Ghost Gunner Machines Your AR-15

Defense Distributed and founder [Cody Wilson] have released Ghost Gunner. Defense Distributed entered the public eye a couple of years ago with The Liberator, the world’s first 3D printed gun. Since anyone with a 3D printer can print a Liberator, it is effectively untraceable. This raised a lot of questions in the media and public eye.

Ghost Gunner is a variation on the untraceable theme. Essentially, Ghost Gunner is a CNC designed for one purpose: final drilling and milling steps for AR-15 lower receivers. The reason for this has to do with federal gun laws in the United States. According to US law, the lower receiver is the actual firearm, and is regulated. But when does a block of aluminum become a lower receiver? Here, US law states that the metal becomes a regulated receiver when the machining operations are more than 80% complete.

ghostgunnergunAnyone can legally buy a barrel, trigger, stock, upper receiver, and various other parts to build an AR-15. To complete the weapon, they only need to buy an 80% lower receiver and perform the last 20% of the metal work. This work can be performed with everything from a drill press to a milling machine to hand tools. Ghost Gunner partially automates this process, making it easier and faster to complete lower receivers and build weapons.

Defense Distributed calls Ghost Gunner an open source hardware project, though we were unable to find the files available for download at this time. It appears that the slides are made up of MakerSlide or a similar aluminum extrusion. The steppers appear to be standard Nema 17 size.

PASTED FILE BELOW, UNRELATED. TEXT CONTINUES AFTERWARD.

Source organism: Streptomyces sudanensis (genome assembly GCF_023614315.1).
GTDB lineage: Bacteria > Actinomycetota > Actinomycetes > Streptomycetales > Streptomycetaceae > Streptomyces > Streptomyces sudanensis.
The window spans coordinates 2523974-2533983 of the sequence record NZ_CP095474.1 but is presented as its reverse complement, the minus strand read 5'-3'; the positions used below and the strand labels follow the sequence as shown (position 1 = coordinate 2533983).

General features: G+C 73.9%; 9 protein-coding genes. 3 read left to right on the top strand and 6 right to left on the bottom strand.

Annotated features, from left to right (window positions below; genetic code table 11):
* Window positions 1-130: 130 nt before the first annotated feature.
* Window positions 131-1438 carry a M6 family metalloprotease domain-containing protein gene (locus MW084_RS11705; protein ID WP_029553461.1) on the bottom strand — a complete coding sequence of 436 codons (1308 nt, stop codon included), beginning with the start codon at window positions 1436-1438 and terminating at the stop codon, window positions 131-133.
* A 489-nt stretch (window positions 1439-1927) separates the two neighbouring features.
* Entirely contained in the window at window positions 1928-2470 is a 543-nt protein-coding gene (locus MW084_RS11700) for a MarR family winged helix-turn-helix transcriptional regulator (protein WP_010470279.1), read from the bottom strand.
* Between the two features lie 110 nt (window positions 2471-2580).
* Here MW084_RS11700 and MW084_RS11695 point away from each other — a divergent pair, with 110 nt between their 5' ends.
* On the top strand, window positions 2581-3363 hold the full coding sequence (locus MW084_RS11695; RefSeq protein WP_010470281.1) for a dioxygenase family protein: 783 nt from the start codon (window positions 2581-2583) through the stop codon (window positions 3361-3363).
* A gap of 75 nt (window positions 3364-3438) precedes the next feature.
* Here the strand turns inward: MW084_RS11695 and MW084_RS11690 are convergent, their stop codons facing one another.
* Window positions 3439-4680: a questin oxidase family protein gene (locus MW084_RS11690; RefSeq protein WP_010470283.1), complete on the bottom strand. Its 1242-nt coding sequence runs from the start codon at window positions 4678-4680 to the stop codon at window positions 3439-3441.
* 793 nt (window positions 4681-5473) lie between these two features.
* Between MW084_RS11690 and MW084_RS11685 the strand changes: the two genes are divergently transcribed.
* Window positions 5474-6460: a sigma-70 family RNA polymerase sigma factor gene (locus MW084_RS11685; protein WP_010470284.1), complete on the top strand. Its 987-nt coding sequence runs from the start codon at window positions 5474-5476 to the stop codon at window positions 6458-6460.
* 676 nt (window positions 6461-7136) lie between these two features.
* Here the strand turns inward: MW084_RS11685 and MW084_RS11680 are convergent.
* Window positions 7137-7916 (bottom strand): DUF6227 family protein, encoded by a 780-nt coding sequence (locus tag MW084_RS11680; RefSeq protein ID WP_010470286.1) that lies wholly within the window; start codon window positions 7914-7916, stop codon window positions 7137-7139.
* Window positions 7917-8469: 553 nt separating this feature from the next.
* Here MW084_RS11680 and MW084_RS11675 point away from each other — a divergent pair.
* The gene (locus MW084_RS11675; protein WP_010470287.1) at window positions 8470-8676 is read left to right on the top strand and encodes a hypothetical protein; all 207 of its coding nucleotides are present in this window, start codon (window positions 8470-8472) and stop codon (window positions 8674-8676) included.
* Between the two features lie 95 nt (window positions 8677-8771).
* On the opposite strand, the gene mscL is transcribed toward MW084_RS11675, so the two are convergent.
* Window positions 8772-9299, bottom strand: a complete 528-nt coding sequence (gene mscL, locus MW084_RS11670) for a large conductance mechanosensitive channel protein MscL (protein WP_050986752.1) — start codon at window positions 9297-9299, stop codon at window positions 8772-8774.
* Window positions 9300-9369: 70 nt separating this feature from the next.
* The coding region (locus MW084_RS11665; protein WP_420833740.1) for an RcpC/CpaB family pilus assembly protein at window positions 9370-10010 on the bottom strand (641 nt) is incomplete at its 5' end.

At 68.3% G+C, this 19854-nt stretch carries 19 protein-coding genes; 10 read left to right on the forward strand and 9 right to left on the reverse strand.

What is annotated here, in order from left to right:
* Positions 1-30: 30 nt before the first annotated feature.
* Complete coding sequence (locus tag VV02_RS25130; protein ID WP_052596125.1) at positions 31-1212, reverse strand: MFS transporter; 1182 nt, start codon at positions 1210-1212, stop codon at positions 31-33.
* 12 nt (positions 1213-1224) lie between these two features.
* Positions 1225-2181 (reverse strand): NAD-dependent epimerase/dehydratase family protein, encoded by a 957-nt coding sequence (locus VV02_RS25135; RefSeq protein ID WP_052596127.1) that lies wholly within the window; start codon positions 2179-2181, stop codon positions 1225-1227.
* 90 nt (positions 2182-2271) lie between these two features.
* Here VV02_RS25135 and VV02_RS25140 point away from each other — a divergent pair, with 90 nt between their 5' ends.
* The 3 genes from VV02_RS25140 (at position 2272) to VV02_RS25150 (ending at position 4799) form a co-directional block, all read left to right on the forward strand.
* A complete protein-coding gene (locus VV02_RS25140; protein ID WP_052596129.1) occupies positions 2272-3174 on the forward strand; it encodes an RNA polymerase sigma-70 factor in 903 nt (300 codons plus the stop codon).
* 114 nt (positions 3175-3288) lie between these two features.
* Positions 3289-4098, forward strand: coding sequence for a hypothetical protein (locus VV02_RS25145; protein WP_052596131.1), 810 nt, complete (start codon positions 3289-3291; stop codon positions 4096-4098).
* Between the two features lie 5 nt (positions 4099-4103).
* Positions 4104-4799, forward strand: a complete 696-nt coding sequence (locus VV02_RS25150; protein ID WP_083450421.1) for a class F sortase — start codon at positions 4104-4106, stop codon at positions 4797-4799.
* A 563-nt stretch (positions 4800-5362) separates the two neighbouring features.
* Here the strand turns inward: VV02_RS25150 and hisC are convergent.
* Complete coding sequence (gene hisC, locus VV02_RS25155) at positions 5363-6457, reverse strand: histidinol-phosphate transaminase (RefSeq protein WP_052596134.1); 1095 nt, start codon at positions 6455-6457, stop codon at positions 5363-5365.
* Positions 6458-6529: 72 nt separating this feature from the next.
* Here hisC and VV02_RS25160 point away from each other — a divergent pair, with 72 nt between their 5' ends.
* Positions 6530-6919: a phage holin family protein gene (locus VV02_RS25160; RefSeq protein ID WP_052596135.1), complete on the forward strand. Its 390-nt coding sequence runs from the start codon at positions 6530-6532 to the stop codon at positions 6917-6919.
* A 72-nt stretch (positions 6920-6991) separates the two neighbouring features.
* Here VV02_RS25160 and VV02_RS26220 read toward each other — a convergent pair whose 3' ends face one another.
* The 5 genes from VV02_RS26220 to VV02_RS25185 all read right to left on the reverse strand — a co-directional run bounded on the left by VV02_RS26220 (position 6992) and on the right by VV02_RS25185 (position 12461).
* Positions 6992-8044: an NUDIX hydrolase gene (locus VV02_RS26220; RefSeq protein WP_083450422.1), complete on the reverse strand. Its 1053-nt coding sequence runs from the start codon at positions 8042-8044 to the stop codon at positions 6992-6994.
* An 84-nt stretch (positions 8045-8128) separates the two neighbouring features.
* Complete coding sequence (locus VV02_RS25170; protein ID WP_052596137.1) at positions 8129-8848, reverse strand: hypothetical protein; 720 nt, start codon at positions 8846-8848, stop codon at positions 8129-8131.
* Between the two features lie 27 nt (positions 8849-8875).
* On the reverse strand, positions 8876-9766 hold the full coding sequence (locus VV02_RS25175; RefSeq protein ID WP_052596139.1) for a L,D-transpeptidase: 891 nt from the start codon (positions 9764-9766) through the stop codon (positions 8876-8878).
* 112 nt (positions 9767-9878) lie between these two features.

Defense Distributed says that they’ve been having a hard time keeping up with the Ghost Gunner pre-orders. At $1300 each though, we think a general purpose mill or small CNC would be a better deal.

193 thoughts on “Ghost Gunner Machines Your AR-15

          1. $1300 might buy a decent shape used Bridgeport, actually. No DRO, no CNC, and it would need cleanup and transport and tooling. Closer to $2,000 to $2,500 to get a used J head Bridgeport through eBay or Craigslist.

          2. $1300 gets a G0704 from grizzly shipped to your front door. Don’t need no stinking DROs, learn to use the hand wheel dials. Not nearly as capable when compared to a Bridgeport but more than this little thing (ie, can mill the rear take down well…). Also has a huge online community with well documented CNC conversions and other modifications.